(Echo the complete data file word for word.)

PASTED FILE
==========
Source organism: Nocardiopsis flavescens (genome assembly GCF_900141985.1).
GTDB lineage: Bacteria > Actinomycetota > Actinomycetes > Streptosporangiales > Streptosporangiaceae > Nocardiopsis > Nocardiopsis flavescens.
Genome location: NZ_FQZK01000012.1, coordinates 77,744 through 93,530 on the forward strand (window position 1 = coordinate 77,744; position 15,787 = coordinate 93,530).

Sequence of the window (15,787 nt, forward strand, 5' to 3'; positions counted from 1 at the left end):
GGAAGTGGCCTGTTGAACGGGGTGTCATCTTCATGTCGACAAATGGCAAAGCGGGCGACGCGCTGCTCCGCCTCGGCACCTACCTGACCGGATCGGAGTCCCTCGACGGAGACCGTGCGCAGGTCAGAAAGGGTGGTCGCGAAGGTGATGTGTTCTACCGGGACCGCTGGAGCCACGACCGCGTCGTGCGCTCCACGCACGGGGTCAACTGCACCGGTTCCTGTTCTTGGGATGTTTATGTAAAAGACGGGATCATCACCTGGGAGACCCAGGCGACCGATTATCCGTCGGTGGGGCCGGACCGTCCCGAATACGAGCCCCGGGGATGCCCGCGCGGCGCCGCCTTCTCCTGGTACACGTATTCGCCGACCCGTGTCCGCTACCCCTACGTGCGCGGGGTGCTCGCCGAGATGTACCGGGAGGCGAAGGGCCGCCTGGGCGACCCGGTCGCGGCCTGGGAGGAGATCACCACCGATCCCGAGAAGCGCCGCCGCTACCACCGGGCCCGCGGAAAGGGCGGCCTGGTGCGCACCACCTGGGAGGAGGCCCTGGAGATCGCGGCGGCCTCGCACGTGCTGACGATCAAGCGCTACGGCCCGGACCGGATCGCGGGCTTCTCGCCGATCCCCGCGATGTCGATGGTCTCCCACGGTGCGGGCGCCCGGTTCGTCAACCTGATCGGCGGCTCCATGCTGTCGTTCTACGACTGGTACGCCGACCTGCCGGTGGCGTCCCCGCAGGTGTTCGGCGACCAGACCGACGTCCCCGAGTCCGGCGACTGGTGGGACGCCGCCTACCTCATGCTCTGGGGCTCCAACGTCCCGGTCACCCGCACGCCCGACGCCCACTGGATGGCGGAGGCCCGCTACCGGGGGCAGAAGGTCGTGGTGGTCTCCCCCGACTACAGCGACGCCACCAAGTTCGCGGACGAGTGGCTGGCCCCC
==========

Source organism: Nocardiopsis flavescens (genome assembly GCF_900141985.1).
GTDB lineage: Bacteria > Actinomycetota > Actinomycetes > Streptosporangiales > Streptosporangiaceae > Nocardiopsis > Nocardiopsis flavescens.
Genome location: NZ_FQZK01000012.1, coordinates 77,744 through 93,530 on the forward strand (window position 1 = coordinate 77,744; position 15,787 = coordinate 93,530).

Sequence of the window (15,787 nt, forward strand, 5' to 3'; positions counted from 1 at the left end):
GGAAGTGGCCTGTTGAACGGGGTGTCATCTTCATGTCGACAAATGGCAAAGCGGGCGACGCGCTGCTCCGCCTCGGCACCTACCTGACCGGATCGGAGTCCCTCGACGGAGACCGTGCGCAGGTCAGAAAGGGTGGTCGCGAAGGTGATGTGTTCTACCGGGACCGCTGGAGCCACGACCGCGTCGTGCGCTCCACGCACGGGGTCAACTGCACCGGTTCCTGTTCTTGGGATGTTTATGTAAAAGACGGGATCATCACCTGGGAGACCCAGGCGACCGATTATCCGTCGGTGGGGCCGGACCGTCCCGAATACGAGCCCCGGGGATGCCCGCGCGGCGCCGCCTTCTCCTGGTACACGTATTCGCCGACCCGTGTCCGCTACCCCTACGTGCGCGGGGTGCTCGCCGAGATGTACCGGGAGGCGAAGGGCCGCCTGGGCGACCCGGTCGCGGCCTGGGAGGAGATCACCACCGATCCCGAGAAGCGCCGCCGCTACCACCGGGCCCGCGGAAAGGGCGGCCTGGTGCGCACCACCTGGGAGGAGGCCCTGGAGATCGCGGCGGCCTCGCACGTGCTGACGATCAAGCGCTACGGCCCGGACCGGATCGCGGGCTTCTCGCCGATCCCCGCGATGTCGATGGTCTCCCACGGTGCGGGCGCCCGGTTCGTCAACCTGATCGGCGGCTCCATGCTGTCGTTCTACGACTGGTACGCCGACCTGCCGGTGGCGTCCCCGCAGGTGTTCGGCGACCAGACCGACGTCCCCGAGTCCGGCGACTGGTGGGACGCCGCCTACCTCATGCTCTGGGGCTCCAACGTCCCGGTCACCCGCACGCCCGACGCCCACTGGATGGCGGAGGCCCGCTACCGGGGGCAGAAGGTCGTGGTGGTCTCCCCCGACTACAGCGACGCCACCAAGTTCGCGGACGAGTGGCTGGCCCCC